Novbember 2006, Vol.25, P34 - 39, by Howard Risatti
“Jackie Matisse: Collaborations in Art and Science”
New York and Paris based artist Jackie Matisse has been making and flying long-tailed, Asian-style kites for several decades. In 2002, through Ray Kass of the Mountain Lake Workshop of the Virginia Tech Foundation, she became involved in a radically new and technologically ground-breaking project, a collaboration with super-computer scientists to create simulated kites to fly in virtual space. The result, Kites Flying in and Out of Space, is the first virtual reality (VR) art piece ever created to use big broadband “grid” computing full immersion techniques. When it was shown in Amsterdam at the iGRID 2002 Conference sponsored by science and technology center SARA (Stitchting Academisch Rekencentrum Amsterdam), Scott Bradner of Network World called it the “most emblematic demonstration of a real-time interactive, 3-D work of art” and “a beautiful personification of distributed computing.”1
Among the features that made Kitesso compelling was the way it exploited the CAVE™ at SARA to set 3-dimensional form in motion. A CAVE is a 10′ x 10′ structure in which computer-generated images are rear projected onto walls and floor so that a person standing in the CAVE is completely surrounded by (i.e, fully immersed in) stereoscopic computer graphics.2 To appear as three-dimensional forms in space, these graphics must correspond perspectivally to a viewer’s location in the CAVE. This is done by having a computer track the viewer’s position and movements in real time. With Kitesa participant wears special glasses and holds a wand with a virtual kite string attached to control kite movements and to inject wind into the scene. The glasses, tracked using magnetic sensors, feed data to a computer that continually recalculates the kite forms (∼30 frames/second) and projects them back into the CAVE. This insures kite movements appear perspectively correct even when the viewer moves or turns his or her head. In part because they are not stationary forms, each of the 12 kites in the piece is so complex to simulate (each utilizes up to 15 megabits/second) that a distributed computational model using processors on multiple machines is needed. At SARA servers distributed across the globe (Chicago, Canada, Japan, Singapore, and Virginia) were enlisted to calculate kite forms, each server streaming a single kite into the CAVE. In the international scope of its collaboration Kites Flying in and Out of Spacewas a wonderful example of network performance and a visual metaphor of the possibilities of global cooperation through art and technology.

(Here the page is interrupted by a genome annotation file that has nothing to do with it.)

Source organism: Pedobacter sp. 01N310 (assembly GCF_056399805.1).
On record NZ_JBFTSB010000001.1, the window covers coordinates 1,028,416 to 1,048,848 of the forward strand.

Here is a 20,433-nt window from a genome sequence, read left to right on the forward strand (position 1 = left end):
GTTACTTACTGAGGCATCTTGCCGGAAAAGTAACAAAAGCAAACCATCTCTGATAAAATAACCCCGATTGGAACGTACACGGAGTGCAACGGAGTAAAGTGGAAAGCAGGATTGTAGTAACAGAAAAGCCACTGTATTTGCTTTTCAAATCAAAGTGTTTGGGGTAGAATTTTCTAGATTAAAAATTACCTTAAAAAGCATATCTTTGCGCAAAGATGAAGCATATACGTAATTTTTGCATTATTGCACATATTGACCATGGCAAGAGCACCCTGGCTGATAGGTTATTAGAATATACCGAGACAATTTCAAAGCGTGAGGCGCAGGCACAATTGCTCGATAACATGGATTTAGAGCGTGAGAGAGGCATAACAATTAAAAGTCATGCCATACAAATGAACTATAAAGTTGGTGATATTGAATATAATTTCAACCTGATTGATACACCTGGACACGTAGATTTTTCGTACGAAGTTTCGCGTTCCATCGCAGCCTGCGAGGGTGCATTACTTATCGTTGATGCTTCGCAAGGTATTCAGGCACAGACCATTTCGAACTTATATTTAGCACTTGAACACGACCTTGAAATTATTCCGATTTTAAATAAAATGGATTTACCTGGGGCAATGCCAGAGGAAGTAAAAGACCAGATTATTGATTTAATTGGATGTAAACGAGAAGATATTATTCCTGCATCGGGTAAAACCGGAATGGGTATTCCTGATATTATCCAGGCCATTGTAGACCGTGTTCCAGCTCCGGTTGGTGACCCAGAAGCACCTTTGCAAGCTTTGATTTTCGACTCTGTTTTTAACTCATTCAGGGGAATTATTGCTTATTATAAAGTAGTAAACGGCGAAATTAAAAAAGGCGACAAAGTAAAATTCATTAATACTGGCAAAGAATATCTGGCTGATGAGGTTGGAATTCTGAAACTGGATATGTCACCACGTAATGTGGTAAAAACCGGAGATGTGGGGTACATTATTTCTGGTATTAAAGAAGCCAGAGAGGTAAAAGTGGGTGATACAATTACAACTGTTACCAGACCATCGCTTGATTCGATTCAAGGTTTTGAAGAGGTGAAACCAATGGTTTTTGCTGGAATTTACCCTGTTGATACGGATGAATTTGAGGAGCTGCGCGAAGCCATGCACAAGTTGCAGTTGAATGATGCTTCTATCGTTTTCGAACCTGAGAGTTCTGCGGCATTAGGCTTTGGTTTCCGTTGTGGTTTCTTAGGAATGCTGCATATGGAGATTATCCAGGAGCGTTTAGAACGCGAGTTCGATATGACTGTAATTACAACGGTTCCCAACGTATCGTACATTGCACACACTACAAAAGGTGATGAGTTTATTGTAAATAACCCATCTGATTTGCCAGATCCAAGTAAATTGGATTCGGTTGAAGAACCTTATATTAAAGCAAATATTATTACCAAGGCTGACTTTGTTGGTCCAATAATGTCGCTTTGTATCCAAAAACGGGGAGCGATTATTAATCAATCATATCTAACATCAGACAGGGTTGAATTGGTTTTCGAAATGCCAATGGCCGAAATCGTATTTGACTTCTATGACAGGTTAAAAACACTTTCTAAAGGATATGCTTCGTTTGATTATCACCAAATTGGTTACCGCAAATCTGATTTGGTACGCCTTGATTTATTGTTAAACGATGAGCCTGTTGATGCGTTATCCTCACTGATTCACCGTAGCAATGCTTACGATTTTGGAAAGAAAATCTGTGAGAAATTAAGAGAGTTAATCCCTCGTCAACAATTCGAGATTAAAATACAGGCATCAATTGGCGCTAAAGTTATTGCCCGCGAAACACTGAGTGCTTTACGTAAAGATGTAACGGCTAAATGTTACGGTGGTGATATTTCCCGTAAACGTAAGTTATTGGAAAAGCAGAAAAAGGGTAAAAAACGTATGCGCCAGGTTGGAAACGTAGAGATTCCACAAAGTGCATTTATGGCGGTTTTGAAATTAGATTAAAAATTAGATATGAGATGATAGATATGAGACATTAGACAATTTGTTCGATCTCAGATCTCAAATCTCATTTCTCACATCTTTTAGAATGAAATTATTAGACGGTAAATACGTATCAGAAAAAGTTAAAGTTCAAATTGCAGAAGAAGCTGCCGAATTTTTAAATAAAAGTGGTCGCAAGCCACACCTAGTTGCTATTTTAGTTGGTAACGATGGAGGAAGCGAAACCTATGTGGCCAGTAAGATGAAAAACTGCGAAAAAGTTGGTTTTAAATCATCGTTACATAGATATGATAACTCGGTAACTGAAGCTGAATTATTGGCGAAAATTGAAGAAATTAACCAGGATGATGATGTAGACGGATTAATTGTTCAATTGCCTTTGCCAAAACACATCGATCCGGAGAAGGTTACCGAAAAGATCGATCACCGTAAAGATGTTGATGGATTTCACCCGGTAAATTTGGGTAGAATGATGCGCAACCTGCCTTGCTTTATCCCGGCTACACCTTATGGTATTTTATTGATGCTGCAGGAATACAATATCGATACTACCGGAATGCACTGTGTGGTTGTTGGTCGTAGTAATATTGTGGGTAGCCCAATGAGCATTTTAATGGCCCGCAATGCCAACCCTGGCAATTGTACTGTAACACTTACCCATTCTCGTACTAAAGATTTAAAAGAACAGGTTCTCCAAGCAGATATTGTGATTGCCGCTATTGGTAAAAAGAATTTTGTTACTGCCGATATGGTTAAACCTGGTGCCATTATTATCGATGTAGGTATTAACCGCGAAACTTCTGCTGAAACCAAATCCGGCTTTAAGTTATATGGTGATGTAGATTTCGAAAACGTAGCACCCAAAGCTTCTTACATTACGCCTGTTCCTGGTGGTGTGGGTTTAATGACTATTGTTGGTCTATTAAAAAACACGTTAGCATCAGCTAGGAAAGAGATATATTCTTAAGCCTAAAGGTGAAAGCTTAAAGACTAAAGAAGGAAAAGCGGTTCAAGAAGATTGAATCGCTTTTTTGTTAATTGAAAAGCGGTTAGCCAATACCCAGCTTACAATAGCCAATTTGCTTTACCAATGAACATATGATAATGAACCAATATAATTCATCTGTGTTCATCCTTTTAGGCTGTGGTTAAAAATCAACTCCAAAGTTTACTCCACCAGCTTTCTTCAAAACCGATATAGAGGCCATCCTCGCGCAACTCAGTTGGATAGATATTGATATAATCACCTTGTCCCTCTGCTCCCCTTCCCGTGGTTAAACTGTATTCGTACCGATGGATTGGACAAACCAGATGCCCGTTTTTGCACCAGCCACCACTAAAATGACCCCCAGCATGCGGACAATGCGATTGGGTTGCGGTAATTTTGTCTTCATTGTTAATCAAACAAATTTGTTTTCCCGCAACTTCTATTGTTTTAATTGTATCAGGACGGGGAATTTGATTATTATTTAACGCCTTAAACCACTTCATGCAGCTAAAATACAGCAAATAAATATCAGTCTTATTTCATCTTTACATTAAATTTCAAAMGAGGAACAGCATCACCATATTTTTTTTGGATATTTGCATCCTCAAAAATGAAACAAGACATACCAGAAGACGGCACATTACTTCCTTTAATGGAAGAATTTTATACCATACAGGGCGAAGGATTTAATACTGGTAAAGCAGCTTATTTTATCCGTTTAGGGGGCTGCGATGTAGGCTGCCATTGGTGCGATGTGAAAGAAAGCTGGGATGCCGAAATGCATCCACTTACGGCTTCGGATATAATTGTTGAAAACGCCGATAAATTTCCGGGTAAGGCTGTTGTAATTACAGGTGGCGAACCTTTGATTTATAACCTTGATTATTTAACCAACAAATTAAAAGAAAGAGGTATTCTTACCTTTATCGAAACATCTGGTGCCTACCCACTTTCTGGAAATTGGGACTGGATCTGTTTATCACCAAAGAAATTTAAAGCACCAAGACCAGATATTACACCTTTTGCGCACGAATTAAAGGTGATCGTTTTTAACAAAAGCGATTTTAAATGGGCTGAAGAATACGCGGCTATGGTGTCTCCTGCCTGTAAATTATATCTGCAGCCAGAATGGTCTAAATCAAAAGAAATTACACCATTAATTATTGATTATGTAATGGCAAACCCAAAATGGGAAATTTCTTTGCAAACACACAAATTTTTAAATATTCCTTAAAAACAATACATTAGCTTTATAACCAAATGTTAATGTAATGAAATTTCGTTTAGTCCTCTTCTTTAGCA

A version of Kitesshown in 2005 at Zone: Chelsea Center for the Arts in New York was a flat-screen, interactive stereoscopic installation. Similar to 3-D movies, this technology uses polarized stereoscopy: two projectors with different polarizing filters display differing images (one for each eye); when viewers wear matching polarized glasses they see the separate images and experience a 3-D effect similar to that of 19th-century stereoscope photographs. To simplify computer computations, in this version feed-back from a hand-held tracking mouse with a virtual string attached was fixed to a stationary point in front of the screen, not to a mobile viewer as in the CAVE.3 Rear-projection allowed viewers to stand close to the 8′ x 10′ screen without casting shadows so the screen completely filled their field of vision and any perspectival discrepancies became imperceptible. Up to five participants with 3-D glasses and a hand-held mouse could each fly their own kite and interact with each others kites. This multi-participant feature extended the collaboration metaphor from the invisible grid network used in the CAVE at SARA to the virtual space visible in front of the screen. Through the international grid kite flyers also could have interacted from distant sites thereby giving a global dimension to the metaphor.